A study published today in the New England Journal of Medicine found that the use of daily anti-retroviral medication reduces the risk of infection in HIV-negative gay men.
The study was done in six countries with 2,500 gay, bisexual and other men who have sex with men. Using the drug Truvada, they found that it can prevent men from acquiring HIV.
Among the enrolled participants, there were 36 infections among individuals who received the drug and 64 new infections among placebo recipients. Researchers estimated that the use of the preventive medication cut new HIV infections by an estimated 44 percent overall when compared to the placebo. This is the first evidence that a drug regimen can reduce the risk of HIV among HIV-negative men.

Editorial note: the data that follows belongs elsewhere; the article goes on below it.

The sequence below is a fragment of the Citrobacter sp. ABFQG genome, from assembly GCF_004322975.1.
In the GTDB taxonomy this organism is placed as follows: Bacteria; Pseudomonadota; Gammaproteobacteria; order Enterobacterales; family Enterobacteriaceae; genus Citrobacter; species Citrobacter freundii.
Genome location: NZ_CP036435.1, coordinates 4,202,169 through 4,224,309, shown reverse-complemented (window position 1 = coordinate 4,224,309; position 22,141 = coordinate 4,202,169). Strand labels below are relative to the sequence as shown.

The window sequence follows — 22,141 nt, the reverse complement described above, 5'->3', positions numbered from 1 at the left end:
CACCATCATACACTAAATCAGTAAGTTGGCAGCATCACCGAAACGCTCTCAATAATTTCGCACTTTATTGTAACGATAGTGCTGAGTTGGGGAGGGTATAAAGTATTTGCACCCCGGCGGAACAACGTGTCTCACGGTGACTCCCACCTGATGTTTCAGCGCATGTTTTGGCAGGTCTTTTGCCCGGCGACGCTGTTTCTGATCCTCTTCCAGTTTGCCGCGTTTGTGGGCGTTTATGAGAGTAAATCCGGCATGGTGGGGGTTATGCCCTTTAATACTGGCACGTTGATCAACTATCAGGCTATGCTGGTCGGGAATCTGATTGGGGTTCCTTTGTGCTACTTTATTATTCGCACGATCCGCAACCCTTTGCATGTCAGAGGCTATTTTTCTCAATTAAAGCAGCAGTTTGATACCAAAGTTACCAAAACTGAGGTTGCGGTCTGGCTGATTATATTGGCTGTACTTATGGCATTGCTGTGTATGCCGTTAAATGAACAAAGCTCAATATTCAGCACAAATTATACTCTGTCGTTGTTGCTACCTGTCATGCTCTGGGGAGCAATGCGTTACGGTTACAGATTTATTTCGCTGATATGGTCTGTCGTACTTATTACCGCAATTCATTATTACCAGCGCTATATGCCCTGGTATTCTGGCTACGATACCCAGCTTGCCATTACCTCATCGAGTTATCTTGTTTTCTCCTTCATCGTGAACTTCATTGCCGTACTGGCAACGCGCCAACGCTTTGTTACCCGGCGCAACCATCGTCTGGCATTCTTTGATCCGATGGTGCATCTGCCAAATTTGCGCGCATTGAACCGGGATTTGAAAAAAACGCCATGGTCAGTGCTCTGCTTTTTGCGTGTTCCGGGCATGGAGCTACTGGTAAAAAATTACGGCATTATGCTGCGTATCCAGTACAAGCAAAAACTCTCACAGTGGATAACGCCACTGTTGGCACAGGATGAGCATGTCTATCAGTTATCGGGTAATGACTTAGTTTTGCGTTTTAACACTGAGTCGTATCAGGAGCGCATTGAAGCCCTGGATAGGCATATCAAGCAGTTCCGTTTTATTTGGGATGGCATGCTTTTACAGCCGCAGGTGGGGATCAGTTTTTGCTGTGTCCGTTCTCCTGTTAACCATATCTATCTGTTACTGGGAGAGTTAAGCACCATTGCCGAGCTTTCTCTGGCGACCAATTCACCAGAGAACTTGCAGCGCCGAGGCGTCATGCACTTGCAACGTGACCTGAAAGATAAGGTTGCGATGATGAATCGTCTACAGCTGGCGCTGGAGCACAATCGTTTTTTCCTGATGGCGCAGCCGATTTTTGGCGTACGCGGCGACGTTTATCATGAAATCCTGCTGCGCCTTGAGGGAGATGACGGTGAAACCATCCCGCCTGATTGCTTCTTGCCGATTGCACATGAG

“Condoms are still the first line of defense, but we’re hopeful that [Pre-Exposure Prophylaxis Initiative] may be an important addition to a comprehensive prevention toolbox that will help prevent new infections among gay men,” said National Alliance of State and Territorial AIDS Directors executive director Julie Scofield.
Bret Camp from Resource Center Dallas’ Nelson-Tebedo Clinic called it a milestone but cautioned about the side effects and long-term damage of Truvada. He stressed that this therapy will not replace traditional prevention methods.
More on the breakthrough in this Friday’s World AIDS Day Edition of Dallas Voice.
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